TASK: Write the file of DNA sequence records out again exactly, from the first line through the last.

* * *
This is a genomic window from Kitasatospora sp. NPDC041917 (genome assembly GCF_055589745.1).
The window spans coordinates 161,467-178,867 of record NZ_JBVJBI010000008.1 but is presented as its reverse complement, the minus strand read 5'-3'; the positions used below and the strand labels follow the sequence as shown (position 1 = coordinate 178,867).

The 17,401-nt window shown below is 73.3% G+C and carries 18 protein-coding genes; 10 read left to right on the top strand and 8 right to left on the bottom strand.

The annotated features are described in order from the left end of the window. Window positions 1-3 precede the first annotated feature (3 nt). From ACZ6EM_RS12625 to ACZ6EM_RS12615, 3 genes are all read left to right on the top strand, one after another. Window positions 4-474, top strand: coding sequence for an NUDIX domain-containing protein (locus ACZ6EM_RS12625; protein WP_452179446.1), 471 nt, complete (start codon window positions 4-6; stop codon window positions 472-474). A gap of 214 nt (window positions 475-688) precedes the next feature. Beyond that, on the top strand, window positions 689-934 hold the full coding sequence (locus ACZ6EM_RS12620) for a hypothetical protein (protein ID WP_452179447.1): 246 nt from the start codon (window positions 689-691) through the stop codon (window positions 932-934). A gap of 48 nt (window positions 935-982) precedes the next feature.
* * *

This is a genomic window from Kitasatospora sp. NPDC041917 (genome assembly GCF_055589745.1).
The window spans coordinates 161,467-178,867 of record NZ_JBVJBI010000008.1 but is presented as its reverse complement, the minus strand read 5'-3'; the positions used below and the strand labels follow the sequence as shown (position 1 = coordinate 178,867).

The 17,401-nt window shown below is 73.3% G+C and carries 18 protein-coding genes; 10 read left to right on the top strand and 8 right to left on the bottom strand.

The annotated features are described in order from the left end of the window. Window positions 1-3 precede the first annotated feature (3 nt). From ACZ6EM_RS12625 to ACZ6EM_RS12615, 3 genes are all read left to right on the top strand, one after another. Window positions 4-474, top strand: coding sequence for an NUDIX domain-containing protein (locus ACZ6EM_RS12625; protein WP_452179446.1), 471 nt, complete (start codon window positions 4-6; stop codon window positions 472-474). A gap of 214 nt (window positions 475-688) precedes the next feature. Beyond that, on the top strand, window positions 689-934 hold the full coding sequence (locus ACZ6EM_RS12620) for a hypothetical protein (protein ID WP_452179447.1): 246 nt from the start codon (window positions 689-691) through the stop codon (window positions 932-934). A gap of 48 nt (window positions 935-982) precedes the next feature.